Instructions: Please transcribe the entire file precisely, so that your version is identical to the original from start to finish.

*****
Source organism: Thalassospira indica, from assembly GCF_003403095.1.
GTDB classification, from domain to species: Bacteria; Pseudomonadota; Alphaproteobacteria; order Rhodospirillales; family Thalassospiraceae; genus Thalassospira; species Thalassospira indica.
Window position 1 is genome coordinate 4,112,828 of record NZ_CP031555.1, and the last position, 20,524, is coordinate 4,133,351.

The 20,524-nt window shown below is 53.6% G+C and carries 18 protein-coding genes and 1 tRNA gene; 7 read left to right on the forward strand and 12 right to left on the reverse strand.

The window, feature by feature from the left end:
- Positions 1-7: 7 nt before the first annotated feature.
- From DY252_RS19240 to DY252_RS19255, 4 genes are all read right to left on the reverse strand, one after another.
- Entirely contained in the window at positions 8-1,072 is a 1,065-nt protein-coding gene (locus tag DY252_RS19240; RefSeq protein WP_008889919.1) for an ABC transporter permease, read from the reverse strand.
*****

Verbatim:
Source organism: Thalassospira indica, from assembly GCF_003403095.1.
GTDB classification, from domain to species: Bacteria; Pseudomonadota; Alphaproteobacteria; order Rhodospirillales; family Thalassospiraceae; genus Thalassospira; species Thalassospira indica.
Window position 1 is genome coordinate 4,112,828 of record NZ_CP031555.1, and the last position, 20,524, is coordinate 4,133,351.

The 20,524-nt window shown below is 53.6% G+C and carries 18 protein-coding genes and 1 tRNA gene; 7 read left to right on the forward strand and 12 right to left on the reverse strand.

The window, feature by feature from the left end:
- Positions 1-7: 7 nt before the first annotated feature.
- From DY252_RS19240 to DY252_RS19255, 4 genes are all read right to left on the reverse strand, one after another.
- Entirely contained in the window at positions 8-1,072 is a 1,065-nt protein-coding gene (locus tag DY252_RS19240; RefSeq protein WP_008889919.1) for an ABC transporter permease, read from the reverse strand.